Puppets and Prophets: A Reflection on Jeremiah 37-38

August 9, 2017

I wonder how often the prophet Jeremiah had to force himself to
get out of bed to face the day. The prophet and poet for whom truth is grasped through metaphor and image (as Dorothy Sayers stated, “we have no way to think, except in pictures”) must have demanded, “How long, oh, Lord must I do this?” King Zedekiah, no king at all really but a puppet of the Babylonians, was a shape shifter in his allegiances. When the Babylonians were present, he paid them suitable deference – at least enough to convince himself he’d convinced them. To the Egyptians he called, “Come deliver me!” More than once King Zedekiah
commands Jeremiah, “Tell me the truth.” Jeremiah must have burst out laughing at the irony of a
king of God’s chosen people asking for the truth while calling on the Egyptians of all people for deliverance. But Jeremiah keeps on getting out of bed in the morning, even though he knows the images of truth will keep coming and God will command him to speak and, because his life is bound so intimately to the great I AM, speak he will.

Jeremiah’s call forced him to confront a puppet king and his puppet bureaucrats who cared for
nothing but their own survival. And that call demanded he live among people who were suffering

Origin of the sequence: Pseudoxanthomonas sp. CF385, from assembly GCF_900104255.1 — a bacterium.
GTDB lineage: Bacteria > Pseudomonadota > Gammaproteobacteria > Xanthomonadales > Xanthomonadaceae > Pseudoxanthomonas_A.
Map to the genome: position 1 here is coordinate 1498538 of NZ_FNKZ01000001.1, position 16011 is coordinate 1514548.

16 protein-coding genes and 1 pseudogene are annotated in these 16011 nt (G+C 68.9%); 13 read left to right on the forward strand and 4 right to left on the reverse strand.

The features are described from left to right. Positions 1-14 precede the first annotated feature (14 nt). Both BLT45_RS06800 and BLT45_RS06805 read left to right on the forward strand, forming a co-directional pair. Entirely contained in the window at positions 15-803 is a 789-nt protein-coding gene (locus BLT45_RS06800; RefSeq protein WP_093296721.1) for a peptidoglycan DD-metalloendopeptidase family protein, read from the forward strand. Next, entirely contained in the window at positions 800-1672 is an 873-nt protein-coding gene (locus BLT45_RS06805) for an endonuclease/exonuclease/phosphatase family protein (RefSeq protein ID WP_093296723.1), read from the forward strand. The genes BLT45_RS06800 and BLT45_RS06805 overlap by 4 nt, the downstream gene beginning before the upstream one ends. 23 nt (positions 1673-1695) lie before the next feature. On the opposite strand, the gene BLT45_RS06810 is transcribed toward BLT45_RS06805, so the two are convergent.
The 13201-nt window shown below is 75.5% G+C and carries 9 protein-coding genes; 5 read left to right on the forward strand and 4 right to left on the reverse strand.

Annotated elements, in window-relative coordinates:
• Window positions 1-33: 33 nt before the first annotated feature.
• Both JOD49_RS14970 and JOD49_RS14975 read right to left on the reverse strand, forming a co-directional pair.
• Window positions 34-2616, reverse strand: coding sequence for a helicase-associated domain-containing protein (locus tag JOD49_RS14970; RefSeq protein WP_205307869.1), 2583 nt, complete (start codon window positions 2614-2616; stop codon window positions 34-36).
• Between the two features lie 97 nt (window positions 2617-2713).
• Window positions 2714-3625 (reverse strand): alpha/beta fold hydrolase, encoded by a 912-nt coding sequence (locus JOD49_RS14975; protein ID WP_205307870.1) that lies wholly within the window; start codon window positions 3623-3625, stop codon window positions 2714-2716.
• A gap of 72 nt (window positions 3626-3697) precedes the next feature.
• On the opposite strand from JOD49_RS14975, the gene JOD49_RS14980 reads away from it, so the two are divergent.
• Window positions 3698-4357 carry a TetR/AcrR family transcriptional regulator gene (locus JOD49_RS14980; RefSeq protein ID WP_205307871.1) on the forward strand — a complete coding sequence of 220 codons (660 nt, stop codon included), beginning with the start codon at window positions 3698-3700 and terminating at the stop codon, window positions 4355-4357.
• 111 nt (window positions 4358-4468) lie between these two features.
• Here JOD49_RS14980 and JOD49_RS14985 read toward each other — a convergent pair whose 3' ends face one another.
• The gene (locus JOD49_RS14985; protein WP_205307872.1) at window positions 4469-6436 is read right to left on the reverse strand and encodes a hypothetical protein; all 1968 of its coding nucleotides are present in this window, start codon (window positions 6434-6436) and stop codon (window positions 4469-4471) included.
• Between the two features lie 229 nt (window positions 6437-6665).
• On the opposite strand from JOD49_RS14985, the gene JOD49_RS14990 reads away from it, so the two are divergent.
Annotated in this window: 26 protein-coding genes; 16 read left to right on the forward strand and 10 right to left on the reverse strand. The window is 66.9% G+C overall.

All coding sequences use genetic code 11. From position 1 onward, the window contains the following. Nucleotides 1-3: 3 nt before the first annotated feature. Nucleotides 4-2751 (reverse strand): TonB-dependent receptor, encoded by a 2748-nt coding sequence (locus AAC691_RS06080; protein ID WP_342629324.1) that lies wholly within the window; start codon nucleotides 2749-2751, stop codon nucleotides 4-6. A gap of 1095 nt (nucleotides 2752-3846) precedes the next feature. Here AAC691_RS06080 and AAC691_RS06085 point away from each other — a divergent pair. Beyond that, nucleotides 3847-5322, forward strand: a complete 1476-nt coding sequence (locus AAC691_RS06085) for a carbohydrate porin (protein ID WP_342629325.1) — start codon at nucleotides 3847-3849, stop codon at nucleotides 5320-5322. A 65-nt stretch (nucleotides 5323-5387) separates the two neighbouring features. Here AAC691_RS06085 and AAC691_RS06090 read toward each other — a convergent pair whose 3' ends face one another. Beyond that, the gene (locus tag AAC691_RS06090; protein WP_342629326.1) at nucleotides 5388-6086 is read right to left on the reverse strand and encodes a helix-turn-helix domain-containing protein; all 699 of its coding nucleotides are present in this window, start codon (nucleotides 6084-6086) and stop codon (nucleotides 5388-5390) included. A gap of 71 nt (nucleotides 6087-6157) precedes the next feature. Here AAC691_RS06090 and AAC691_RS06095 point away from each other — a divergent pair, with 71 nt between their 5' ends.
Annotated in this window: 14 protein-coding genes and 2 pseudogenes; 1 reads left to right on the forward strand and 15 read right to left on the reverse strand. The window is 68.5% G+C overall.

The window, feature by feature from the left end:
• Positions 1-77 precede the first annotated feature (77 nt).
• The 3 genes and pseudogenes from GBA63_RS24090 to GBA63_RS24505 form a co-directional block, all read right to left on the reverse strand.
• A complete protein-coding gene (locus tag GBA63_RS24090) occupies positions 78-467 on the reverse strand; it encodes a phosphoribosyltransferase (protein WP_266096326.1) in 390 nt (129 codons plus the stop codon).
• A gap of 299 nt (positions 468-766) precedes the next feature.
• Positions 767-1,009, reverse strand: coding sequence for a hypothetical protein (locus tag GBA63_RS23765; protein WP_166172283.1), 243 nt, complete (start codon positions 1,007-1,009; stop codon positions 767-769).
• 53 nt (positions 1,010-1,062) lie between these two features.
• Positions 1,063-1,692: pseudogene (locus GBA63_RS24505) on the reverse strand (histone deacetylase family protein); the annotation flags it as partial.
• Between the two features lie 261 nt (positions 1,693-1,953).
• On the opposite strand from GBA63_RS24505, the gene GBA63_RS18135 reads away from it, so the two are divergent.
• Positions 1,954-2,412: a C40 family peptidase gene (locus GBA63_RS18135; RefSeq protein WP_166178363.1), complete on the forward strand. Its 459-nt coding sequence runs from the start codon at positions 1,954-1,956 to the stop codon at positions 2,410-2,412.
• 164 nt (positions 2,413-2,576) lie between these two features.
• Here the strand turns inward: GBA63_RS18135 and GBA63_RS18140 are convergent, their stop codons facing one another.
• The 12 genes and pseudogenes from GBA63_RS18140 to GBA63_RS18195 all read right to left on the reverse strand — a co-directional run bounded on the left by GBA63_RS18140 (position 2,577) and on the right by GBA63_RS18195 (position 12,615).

because of a king who served only himself. The mind’s eye of the prophet stayed in overdrive
painting images of truth as he bore witness to the suffering and demanded the king do his job.
Jeremiah’s insistence on speaking the truth put him in danger from those in power who do not
want their incompetence and indifference exposed.

The prophet’s refusal to keep silent got him thrown in prison. I wonder if Jeremiah hoped that in the dark of the cistern prison the images in his mind would fade away so he wouldn’t have to speak the truth nobody wanted to hear.

But God, who seems to delight in turning everything on its head (or perhaps he’s actually turning things right side up) often brings us friends in unexpected places. Ebed-melech was one of Jeremiah’s friends in unexpected places. In a palace where suspicion and intrigue were swirling in every dark corner, who would’ve blamed Ebed-melech if he’d just kept his head down? Instead, he risks his own life to remove Jeremiah from the cistern and tenderly care for him. I wonder how many conversations he and Jeremiah had about God’s demand for justice and if Ebed-melech’s imagination was fired up and his mind’s eye sharpened to the truth through those conversations?

Jeremiah? Well, it appears that he kept on thinking in pictures and the puppet king kept on asking for a truth he’d no intention of hearing. I wonder how often Jeremiah had to force himself to get out of bed to face the day.